Despite being a textbook example of how peaceful protests can lead to the removal of a despised dictator, the recent events in Egypt have severely damaged the tourist industry and dented the economy.
From the red sea resorts to the Pyramids, the Nileside temples and ruins, Egypt’s economy is heavily dependent on tourism. It is estimated that during the crisis over one million tourists left the country. We experienced this in minutiae while staying in the small Sinai resort of Dahab.
The layout of Dahab funnels visitors down one seaside street where travellers and tourists are politely assailed on both sides by shopkeepers and restaurant touts. If one is polite in return and willing to engage the enemy in conversation this low rise canyon of hassle, a couple of hundred yards long, can take a hour to navigate. Touts use all their cunning to get tourists into their store or restaurant and tourists, if they are smart, try to lose as gracefully and cheaply as possible.
When we’ve had too much and are not in the mood for such banter, our tactic in these situations is usually to walk behind rich looking tourists in the hope we would be ignored.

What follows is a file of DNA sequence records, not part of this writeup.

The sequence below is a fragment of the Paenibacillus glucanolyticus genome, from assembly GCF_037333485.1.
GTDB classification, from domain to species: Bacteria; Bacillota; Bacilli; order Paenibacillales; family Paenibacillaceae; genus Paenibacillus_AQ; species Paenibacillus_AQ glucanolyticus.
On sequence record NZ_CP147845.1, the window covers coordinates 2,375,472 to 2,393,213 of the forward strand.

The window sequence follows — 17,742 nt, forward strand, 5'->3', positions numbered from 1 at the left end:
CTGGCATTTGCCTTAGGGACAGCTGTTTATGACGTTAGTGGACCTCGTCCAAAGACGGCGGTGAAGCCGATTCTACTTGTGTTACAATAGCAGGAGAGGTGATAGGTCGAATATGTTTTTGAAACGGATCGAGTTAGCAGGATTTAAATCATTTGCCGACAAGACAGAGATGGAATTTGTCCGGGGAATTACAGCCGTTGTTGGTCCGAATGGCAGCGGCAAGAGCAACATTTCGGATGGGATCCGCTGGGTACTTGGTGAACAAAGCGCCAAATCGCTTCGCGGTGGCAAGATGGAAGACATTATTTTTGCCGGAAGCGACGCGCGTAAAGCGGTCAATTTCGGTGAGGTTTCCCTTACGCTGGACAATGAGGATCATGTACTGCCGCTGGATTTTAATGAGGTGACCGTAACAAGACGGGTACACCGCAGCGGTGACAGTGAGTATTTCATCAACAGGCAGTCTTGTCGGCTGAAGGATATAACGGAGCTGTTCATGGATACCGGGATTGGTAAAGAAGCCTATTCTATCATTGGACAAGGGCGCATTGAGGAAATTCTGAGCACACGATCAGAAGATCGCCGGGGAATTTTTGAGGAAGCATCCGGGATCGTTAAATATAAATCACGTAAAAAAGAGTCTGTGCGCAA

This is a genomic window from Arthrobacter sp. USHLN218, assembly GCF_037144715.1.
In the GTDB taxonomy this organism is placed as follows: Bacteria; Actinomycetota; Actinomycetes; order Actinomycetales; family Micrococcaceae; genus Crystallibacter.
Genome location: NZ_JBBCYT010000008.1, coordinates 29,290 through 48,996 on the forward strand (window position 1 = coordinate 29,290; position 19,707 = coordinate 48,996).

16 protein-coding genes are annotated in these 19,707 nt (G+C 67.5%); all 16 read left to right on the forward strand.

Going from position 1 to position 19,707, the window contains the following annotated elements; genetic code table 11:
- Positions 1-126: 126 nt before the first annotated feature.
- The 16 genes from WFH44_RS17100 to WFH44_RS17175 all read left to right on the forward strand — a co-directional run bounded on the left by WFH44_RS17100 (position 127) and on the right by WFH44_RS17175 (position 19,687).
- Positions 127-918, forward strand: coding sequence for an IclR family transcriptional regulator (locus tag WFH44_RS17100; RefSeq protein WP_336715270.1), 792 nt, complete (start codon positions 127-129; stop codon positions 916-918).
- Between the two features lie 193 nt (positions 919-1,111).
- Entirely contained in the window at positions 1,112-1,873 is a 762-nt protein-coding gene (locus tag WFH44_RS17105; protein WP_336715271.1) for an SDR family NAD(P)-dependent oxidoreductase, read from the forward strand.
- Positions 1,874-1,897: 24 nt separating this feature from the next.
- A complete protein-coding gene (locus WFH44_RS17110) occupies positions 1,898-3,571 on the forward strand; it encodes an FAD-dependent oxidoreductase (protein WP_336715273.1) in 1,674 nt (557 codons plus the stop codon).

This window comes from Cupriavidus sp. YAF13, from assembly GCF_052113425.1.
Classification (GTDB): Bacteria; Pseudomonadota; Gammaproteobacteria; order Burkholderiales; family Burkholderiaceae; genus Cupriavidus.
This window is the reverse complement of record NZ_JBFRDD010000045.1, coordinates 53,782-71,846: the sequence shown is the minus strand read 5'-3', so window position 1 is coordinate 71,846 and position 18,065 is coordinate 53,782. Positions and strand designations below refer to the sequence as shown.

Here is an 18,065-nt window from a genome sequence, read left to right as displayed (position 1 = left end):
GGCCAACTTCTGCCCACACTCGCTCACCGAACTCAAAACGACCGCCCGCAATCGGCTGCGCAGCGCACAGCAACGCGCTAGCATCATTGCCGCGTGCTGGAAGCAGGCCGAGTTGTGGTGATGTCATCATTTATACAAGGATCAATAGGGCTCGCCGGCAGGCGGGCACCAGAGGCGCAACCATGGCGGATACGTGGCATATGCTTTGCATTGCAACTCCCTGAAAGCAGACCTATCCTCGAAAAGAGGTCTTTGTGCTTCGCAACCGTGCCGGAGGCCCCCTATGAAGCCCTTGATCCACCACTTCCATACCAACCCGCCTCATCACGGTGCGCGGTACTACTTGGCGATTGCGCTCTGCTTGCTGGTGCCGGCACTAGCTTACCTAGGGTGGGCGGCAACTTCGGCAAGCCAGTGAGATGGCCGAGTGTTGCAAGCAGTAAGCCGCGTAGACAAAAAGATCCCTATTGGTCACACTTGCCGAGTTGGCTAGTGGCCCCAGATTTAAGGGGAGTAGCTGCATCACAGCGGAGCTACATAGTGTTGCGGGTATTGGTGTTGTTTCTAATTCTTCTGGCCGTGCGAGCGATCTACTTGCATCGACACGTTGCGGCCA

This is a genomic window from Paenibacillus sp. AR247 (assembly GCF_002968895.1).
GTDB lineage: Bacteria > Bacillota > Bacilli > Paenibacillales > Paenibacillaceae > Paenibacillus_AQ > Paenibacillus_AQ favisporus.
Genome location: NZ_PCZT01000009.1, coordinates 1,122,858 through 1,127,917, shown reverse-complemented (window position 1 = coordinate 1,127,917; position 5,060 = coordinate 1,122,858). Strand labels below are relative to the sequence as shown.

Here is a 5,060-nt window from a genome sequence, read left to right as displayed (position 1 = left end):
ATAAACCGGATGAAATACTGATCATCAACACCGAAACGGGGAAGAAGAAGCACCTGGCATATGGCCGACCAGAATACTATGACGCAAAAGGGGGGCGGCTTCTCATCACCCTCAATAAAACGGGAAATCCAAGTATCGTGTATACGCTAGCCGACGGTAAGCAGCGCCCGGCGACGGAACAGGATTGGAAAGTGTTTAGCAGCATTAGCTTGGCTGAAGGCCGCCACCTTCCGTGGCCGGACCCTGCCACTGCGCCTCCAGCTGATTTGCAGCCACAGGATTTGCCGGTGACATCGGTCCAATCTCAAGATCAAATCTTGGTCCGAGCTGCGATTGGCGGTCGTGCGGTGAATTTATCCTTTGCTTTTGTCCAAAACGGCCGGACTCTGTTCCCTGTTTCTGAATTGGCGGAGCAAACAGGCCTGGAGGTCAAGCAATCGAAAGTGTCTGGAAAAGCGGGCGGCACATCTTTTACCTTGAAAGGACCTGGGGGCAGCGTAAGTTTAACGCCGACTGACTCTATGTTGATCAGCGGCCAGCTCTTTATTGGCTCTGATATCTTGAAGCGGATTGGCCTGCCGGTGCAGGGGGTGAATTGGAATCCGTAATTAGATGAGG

Day by day we lost our human shields as the street emptied of visitors until the normal rules of engagement between hunter and prey were suspended. When Egyptians have lost the will to hassle, and backpackers to hussle, you know things are at a low ebb.
Though we were in Dahab for six weeks from before the first days of protest in Egypt to after the fall/push of Mubarak, we never once felt unsafe. There was a brief period when fuel supplies were beginning to run low, affecting deliveries of food and water, and serviceable bank ATM machines were difficult to find but otherwise we would never have known we were in a country in revolt.
When we left Egypt a week after the removal of Mubarak it seemed travellers were beginning to trickle back. Visitors to Dahab are more independent minded than those to the larger resorts but, as travel advisories downgrade their warnings, sooner or later neighbouring Sharm el Sheikh will begin to fill up too (though perhaps it’s best to avoid the area around Mubarak’s villa – he might be a bit grouchy) and the opportunity to have resorts like these to yourself will be lost.
If we weren’t already two weeks past our visa expiration date we would have headed to Giza for the once in a lifetime chance to have the Pyramids to ourselves.
There are still some problems: strikes, disruption and the police not learning their lesson will continue to keep the masses away for a little time yet presenting a glorious chance to show your solidarity with a brave and morally courageous people and have a fascinating country all to yourself.
The tourists and the Egyptians are one.